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2-Plants: FAO paper fear invasion of "superweeds"



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TITLE:  Scientists fear invasion of "superweeds"
SOURCE: Reuters, by David Brough
DATE:   November 13, 2001

------------------ archive: http://www.gene.ch/genet.html ------------------


FEATURE - Scientists fear invasion of "superweeds"

ROME - Beware the invasion of the superweeds.

Scientists fear genetically modified (GM) crops, already under attack for 
allegedly creating "mutant" food, could also create plants that are 
resistant to herbicides and insects. These could germinate from a previous 
harvest, hampering weed controls. GM herbicide-and insect-resistant crops 
are being planted on millions of acres (hectares) of arable land, mainly in 
North America, but some scientists worry about their impact on the 
environment.

"There are several concerns about the consequences of development and 
deployment of transgenic herbicide-resistant and insect-resistant crops," 
the United Nations food body said in a paper on the risks and benefits of 
GM crops. "Objections to the use of these transgenic crops rest on several 
issues...such as: the potential transfer of genes from herbicide resistant 
crops to wild relatives, thus creating superweeds," the Food and 
Agriculture Organisation (FAO) said.

Media in Canada reported earlier this year that the country's expert panel 
on biotechnology said GM superweeds had invaded Canadian farms. Canola 
plants engineered to help farmers had instead escaped and crossbred with 
each other to form plants stronger than their parents. Most pesticides 
cannot kill these canola superweeds, which are growing in wheat fields 
where farmers don't want them.


POTENTIAL HAZARD

Herbicide-and insect-resistant crops may pollute the gene pool of 
conventional relatives growing in the same area or nearby, depending on the 
wind and insects, the FAO says. "If there is no barrier to pollination, you 
get this potential hazard," Ricardo Labrada Romero, the FAO's weed and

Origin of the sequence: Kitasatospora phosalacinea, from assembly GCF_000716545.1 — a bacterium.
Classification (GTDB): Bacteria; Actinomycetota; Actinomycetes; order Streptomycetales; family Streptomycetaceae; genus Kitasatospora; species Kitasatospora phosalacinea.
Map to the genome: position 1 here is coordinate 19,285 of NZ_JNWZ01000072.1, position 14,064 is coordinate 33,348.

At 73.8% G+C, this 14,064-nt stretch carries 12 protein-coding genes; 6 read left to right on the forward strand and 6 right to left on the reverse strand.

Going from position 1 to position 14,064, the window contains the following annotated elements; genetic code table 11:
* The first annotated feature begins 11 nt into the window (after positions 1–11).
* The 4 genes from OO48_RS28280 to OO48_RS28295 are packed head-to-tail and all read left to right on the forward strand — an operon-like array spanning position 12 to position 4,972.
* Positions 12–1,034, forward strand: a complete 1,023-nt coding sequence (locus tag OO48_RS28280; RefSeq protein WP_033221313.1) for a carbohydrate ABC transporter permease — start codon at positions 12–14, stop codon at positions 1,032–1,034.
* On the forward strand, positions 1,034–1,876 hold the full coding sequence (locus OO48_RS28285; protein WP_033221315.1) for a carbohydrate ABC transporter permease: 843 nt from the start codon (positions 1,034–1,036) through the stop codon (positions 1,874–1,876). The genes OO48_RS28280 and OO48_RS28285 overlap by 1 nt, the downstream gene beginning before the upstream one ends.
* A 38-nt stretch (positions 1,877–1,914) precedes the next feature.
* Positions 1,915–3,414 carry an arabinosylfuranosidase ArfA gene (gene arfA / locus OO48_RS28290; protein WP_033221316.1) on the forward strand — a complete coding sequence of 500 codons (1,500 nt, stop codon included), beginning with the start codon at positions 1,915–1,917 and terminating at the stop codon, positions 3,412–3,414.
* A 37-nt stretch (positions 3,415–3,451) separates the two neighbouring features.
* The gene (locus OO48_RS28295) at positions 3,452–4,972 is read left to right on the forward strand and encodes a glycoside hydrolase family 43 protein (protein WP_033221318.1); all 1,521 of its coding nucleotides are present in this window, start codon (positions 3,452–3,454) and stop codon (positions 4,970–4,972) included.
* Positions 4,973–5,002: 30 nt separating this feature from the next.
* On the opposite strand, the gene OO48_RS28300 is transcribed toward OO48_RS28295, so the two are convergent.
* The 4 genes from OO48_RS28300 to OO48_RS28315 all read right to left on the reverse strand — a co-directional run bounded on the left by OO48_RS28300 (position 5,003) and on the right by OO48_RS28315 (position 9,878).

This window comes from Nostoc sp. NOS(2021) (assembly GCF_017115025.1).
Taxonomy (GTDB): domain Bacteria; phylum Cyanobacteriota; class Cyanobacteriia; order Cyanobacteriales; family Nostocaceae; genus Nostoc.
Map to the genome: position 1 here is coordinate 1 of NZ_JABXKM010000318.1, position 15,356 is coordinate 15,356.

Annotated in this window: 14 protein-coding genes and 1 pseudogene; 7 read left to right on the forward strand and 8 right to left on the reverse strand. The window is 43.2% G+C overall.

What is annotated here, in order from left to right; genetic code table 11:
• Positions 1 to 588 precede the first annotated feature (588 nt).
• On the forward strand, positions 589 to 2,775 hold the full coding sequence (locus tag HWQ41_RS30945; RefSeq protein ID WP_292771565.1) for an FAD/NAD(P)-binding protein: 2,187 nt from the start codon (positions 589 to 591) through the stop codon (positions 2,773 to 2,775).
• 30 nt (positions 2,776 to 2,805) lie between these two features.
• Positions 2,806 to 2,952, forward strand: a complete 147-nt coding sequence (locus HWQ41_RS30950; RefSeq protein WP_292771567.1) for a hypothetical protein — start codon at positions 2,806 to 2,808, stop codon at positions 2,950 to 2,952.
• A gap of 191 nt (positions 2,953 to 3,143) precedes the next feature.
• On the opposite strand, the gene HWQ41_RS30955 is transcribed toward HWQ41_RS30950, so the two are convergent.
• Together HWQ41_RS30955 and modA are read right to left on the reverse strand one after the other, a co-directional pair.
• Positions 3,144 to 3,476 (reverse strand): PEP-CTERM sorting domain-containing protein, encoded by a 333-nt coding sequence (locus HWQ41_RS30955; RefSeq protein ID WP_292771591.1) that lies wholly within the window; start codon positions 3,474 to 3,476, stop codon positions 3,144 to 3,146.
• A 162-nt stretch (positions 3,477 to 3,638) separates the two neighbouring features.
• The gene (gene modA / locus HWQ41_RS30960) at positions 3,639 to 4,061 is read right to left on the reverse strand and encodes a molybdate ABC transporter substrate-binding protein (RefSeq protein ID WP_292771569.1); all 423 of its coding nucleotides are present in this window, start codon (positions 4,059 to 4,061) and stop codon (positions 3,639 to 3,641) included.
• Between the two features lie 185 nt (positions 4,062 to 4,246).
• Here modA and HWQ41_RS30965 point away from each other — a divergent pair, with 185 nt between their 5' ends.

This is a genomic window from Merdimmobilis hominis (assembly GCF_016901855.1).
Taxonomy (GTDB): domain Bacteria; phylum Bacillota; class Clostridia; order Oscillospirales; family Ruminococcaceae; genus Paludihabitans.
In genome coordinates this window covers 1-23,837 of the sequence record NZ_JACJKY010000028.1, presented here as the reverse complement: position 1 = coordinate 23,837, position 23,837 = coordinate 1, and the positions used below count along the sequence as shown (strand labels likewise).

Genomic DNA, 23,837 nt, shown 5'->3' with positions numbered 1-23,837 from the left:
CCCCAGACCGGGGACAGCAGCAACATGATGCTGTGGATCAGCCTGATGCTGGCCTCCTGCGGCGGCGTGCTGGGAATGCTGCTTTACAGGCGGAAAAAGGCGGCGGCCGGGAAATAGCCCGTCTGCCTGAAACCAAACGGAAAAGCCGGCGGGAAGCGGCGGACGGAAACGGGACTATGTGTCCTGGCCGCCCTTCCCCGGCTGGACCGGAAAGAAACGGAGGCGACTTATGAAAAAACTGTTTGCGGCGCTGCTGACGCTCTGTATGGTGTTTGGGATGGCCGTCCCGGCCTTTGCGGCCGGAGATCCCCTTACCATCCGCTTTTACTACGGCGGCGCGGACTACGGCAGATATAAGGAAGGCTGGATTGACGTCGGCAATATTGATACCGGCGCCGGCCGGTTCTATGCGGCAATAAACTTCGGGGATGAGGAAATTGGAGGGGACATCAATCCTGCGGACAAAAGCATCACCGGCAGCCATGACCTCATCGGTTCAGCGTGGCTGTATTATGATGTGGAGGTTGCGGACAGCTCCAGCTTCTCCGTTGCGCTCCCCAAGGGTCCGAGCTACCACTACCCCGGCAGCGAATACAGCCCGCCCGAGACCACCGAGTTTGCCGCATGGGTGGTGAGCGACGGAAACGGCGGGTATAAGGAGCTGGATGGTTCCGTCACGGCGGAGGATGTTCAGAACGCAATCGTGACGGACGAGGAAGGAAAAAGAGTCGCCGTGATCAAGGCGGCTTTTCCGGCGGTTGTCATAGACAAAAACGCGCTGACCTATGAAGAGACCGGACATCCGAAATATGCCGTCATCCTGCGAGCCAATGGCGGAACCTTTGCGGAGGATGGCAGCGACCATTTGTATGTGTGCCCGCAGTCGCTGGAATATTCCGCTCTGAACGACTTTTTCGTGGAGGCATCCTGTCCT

plant protection officer, told Reuters in an interview. "If, say, you are 
rotating maize with soybeans, you may find herbicide-resistant maize 
growing in a soybean field one year." The development of superweeds 
increases the need for additional labour to weed by hand and rid fields of 
unwanted plants that compete with the food crop, reducing its yield. "Weeds 
compete with crops for water, nutrients and light and are responsible for 
up to five percent of crop losses in developed countries," Labrada Romero 
said.


SAVINGS POSSIBLE

The benefits of genetically modified crops are mainly economic as farmers 
need to use less herbicides or insecticides. "With herbicide-resistant 
crops, you use less tractors, less fuel and implements," Labrada Romero 
said. James Dargie, a director of the FAO's agriculture department, told a 
recent seminar in Stockholm that use of GM crops in the United States had 
put the savings on weed control by U.S. farmers at $15 per acre (0.4 
hectares). "One estimate puts the overall reduction in pesticide use within 
the United States at 1.2 million kg (2.646 million lbs) per year, 
suggesting significant environmental benefits," he said.

This month, the U.S. Environmental Protection Agency (EPA) approved for a 
further seven years the use of corn genetically modified with Bacillus 
thuringiensis (Bt), a naturally-occurring soil bacterium that produces a 
protein toxic to certain insects. Incorporating the genetic material from 
Bt into corn plants enables them to produce the same toxin and defend 
against several species of pest. The EPA rejected claims by some scientists 
that Bt harmed local Monarch butterfly populations. "The scientific 
evidence demonstrates that Bt corn does not impact Monarch butterfly 
populations," the agency said. "Bt corn has been evaluated thoroughly by 
EPA, and we are confident that it does not pose risks to human health or to 
the environment," it added. "Farmers can continue to use an effective, low-
risk pest control alternative, which helps to protect the environment by 
reducing the amount of conventional pesticides used."



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